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longer lines = better low end?

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longer lines = better low end?

Postby mar menor » Wed May 06, 2020 9:54 am

Interested in the trade off. Have a 10 m Nova Ultralight and 17m line +3m .
I also have an Ozone V4 foil bar with 25m lines which I could use with the Nova .Would it increase the low end but really turn much slower. On hydrofoil Moses 633 weigh 70 kgs.
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Re: longer lines = better low end?

Postby Toby » Wed May 06, 2020 10:18 am

Normally there is more wind the higher the kite is.
It also creates more power when traveling thru the wind window since this increases too.
With 3m more on a 10 you won’t feel much difference, but maybe can add 1 knot to low end.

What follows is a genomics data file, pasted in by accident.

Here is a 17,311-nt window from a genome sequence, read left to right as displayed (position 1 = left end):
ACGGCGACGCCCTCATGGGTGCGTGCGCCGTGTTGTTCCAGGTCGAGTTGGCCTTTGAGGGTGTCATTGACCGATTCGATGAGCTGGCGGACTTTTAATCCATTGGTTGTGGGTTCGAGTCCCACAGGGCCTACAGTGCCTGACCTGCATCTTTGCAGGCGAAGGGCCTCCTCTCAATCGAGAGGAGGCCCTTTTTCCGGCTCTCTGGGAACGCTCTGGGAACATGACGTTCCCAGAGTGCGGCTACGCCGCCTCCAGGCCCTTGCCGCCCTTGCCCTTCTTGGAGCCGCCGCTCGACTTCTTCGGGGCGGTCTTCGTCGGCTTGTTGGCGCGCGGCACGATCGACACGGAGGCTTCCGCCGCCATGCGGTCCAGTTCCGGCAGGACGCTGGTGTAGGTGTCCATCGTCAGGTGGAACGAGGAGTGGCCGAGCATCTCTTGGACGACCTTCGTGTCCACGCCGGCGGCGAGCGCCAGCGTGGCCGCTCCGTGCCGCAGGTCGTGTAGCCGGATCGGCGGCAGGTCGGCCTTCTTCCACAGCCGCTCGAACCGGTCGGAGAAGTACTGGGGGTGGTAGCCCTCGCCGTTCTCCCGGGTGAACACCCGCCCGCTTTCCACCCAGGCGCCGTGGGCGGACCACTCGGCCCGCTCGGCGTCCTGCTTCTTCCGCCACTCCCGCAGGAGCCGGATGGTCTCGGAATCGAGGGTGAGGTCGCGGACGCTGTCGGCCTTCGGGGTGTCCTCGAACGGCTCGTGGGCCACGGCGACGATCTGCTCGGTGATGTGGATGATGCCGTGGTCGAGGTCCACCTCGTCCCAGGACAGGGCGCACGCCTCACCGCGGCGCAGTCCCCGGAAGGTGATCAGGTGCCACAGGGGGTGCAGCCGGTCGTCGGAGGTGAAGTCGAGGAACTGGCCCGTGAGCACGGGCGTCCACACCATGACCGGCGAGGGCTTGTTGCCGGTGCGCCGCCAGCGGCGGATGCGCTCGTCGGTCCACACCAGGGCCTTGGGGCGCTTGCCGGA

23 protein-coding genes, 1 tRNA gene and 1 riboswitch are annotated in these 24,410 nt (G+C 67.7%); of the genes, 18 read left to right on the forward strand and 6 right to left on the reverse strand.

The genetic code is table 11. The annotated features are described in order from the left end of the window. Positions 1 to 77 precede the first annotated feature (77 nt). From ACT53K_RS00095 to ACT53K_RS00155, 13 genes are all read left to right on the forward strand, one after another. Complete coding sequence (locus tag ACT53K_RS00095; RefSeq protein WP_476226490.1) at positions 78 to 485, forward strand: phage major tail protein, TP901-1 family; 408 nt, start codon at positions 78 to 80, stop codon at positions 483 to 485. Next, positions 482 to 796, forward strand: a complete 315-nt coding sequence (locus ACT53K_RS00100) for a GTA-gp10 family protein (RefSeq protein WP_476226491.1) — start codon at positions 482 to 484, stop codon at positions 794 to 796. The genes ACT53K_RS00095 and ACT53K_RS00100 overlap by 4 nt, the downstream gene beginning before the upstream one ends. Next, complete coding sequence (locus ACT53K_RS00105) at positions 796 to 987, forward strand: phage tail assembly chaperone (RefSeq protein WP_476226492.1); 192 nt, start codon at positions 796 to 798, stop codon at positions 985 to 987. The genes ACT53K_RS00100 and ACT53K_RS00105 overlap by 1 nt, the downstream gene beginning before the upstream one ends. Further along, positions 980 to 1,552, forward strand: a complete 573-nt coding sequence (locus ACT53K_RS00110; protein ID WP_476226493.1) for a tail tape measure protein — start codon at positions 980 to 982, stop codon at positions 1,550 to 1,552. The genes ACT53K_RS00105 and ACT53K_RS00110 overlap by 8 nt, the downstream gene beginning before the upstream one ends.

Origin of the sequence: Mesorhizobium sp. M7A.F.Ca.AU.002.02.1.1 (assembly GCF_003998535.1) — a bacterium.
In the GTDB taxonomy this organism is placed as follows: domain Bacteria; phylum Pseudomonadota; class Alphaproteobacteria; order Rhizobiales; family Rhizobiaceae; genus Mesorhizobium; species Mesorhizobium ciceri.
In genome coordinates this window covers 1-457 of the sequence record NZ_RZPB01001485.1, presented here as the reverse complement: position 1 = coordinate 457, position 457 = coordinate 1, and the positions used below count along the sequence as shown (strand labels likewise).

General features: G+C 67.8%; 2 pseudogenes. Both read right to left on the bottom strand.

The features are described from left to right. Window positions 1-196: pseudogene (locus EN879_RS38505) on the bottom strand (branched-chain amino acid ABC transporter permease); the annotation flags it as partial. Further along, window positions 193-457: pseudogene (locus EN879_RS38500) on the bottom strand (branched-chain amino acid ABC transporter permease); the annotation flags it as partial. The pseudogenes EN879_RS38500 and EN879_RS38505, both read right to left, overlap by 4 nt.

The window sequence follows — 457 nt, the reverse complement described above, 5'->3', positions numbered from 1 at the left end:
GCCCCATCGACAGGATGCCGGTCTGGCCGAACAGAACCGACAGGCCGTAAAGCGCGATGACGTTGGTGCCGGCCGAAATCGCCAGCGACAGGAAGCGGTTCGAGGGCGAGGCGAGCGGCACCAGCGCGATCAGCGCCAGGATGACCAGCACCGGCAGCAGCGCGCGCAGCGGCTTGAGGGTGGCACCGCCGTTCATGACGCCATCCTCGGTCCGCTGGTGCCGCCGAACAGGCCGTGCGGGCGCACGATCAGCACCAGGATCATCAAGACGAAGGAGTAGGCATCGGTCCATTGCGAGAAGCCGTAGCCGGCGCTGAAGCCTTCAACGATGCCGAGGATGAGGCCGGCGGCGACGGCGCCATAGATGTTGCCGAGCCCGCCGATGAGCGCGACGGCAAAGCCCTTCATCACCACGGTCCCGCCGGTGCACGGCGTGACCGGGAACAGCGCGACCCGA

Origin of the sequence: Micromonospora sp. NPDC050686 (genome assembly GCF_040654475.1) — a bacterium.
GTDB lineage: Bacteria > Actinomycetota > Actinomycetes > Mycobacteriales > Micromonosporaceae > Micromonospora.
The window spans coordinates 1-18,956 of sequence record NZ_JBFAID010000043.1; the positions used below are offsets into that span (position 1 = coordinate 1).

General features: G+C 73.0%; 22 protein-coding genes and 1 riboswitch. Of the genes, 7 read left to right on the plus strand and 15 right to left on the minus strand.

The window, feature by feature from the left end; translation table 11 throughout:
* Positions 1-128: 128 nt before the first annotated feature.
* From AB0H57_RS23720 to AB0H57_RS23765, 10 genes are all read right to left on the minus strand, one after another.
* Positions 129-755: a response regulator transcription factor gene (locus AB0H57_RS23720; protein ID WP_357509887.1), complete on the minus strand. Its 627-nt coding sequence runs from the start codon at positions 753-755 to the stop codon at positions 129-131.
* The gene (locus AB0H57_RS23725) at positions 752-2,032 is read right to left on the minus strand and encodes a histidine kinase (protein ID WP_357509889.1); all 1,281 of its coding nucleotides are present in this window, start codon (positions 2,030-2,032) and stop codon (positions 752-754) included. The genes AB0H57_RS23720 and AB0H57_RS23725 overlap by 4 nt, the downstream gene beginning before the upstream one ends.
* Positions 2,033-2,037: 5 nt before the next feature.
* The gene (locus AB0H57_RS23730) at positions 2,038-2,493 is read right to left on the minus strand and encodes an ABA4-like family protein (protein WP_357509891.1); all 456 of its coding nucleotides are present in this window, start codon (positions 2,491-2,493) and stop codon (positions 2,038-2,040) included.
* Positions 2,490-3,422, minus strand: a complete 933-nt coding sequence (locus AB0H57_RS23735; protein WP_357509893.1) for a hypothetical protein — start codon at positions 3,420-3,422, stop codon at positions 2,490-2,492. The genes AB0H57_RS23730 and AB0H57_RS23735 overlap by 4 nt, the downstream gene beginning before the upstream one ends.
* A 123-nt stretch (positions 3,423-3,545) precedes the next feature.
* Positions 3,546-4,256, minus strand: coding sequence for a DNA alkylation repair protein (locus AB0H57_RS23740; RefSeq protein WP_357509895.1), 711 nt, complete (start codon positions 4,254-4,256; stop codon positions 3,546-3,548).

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Re: longer lines = better low end?

Postby revhed » Wed May 06, 2020 10:47 am

Yes
Fly 20 m, then 30 m, maybe 40 m, and see for your self, of course same kite, bar, board, wind, best directly one after other.
R H

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Re: longer lines = better low end?

Postby dave1986 » Wed May 06, 2020 11:42 am

I believe that longer lines do increase low end.. but mostly only the very low-end when you're struggling to generate enough power to board-start up to your feet.

I have a 27m race line set for those very low winds which gives an extra second or 2 of power when diving the kite... But at the sacrifice of turning speed.

I'd estimate that long lines only give you an extra 1knot on the low-end compared with 18/20m lines.